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Shopify’s revenue came in slower than expected as the base effect from COVID affected the quarterly earnings. When combined with a slowdown in the global economy
-Shopify posted a loss of $1.2 billion compared to $900 million during the same quarter of 2022.
-This included a one-time loss of $1 billion on unrealized equity losses.
-Adjusted net loss for the quarter was $38.5 million compared with the adjusted net income of $285 million during the same quarter in 2022.
-Revenue grew by 16% y-o-y, to $1.3 billion, meanwhile, GMW was up 11% to $46.9 billion.
-Shopify cut its workforce by 10%, as demand has not lived up to expectations.
“While commerce through offline channels grew faster in Q2, where our exposure is lower but growing, we continued to see increased adoption of our solutions, enabling our merchants to remain agile against a challenging macro environment and highlighting the breadth and resilience of our business model,” said Amy Shapero, Shopify’s CFO.
Shopify (NYSE: SHOP) is an e-commerce and merchant solutions company based out of Canada. The stock was up 6% after reporting earnings, despite the significant loss for the quarter.
Shopify’s revenue came in slower than expected as the base effect from COVID affected the quarterly earnings. When combined with a slowdown in the global economy Shopify’s results were weaker than expected. Shopify’s business is unique, where it’s neither a logistics-focused business like Amazon nor a pure software as a service (SaaS). Shopify competes with its ability to provide a superior product and is able to retain customers mainly due to the high switching costs for merchants once they’re on Shopify’s platform.
Merchant solutions were up by 18% and uptake of merchant solutions continued to be strong. Gross margin profit grew by 6%, slower than the overall revenue growth, mainly due to a greater mix of lower margin merchant solutions, lower margin in Payments, and an increase in investment in infrastructure. Gross margins should catch up over the next 3-4 quarters as investment outlays and an increase in solutions uptake leads to a better pricing mix.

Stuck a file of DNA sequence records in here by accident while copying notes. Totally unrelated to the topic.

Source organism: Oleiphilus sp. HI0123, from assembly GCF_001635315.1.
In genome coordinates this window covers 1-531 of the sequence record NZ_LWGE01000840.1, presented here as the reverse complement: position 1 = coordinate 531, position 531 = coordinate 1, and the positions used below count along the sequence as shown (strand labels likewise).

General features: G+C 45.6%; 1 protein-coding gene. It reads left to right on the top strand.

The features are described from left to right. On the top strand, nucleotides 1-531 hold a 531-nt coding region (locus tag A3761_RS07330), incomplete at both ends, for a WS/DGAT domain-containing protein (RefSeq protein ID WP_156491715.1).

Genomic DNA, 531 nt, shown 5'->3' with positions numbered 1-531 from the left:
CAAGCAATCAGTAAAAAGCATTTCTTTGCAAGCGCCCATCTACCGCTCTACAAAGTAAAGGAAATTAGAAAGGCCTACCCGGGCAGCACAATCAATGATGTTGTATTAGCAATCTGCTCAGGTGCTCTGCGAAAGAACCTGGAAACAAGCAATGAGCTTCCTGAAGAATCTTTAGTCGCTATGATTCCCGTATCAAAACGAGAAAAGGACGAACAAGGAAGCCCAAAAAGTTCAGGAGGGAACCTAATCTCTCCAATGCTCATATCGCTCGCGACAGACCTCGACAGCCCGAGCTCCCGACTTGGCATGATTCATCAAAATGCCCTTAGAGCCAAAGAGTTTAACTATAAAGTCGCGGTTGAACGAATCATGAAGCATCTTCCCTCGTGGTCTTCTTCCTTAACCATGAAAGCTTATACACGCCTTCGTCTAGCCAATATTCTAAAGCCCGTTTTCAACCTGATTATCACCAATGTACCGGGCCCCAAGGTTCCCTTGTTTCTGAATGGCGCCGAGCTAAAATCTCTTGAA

Shopify also cut its workforce by 10%, this was expected, as many companies have been cutting their workforce in recent times. But these cuts are more due to overhiring than any significant weakness in the economy. Many companies over-hired during the COVID pandemic as demand for their products increased due to lockdowns, meanwhile, other companies slashed their workforce as demand declined. The labor force is in a period where it is adjusting to this dynamic and will take a few quarters before it gets back to normal.
Operating losses increased for the quarter as well, with losses coming in at 15% versus a 12% profit during the same quarter in the previous year. The increase in losses was driven by R&D, marketing, and international expansion.
Shopify has also continued to introduce a number of key features, including improving B2B and payment functionality. It has completed its takeover of Delliver.
Shopify should see growth increase once again as weakness from base effects comes off and an increase in merchant uptake due to a number of new solutions being introduced improves revenue in the second half of the year. The company has currently guided towards an operating loss in the second half owing to a number of issues, including one-off costs, severance payments, capital expenditure, and stock-option-related expenses.
Shopify continues to be at the forefront of the global e-commerce merchant business. It will increasingly target countries outside of North America in order to drive revenue in the future. Currently, Shopify has very little market share in the global SME market, but continued efforts should see the company increase its market share in the coming years. Furthermore, the company remains far ahead of its competitors internationally, largely owing to the high cost of expanding services globally.
Shopify will eventually achieve higher margins due to its business not being capital intensive. Anywhere from 20-30% net profit margins are possible. But the stock currently trades at price-to-sales of 9.8, which many would consider relatively high considering the growth in the current quarter.
Shopify’s execution in the next couple of quarters and results over the next couple of quarters will determine in large part where the stock is headed, and any weakness in the outlook could see the stock quickly drop by another 20-30% from its current levels.
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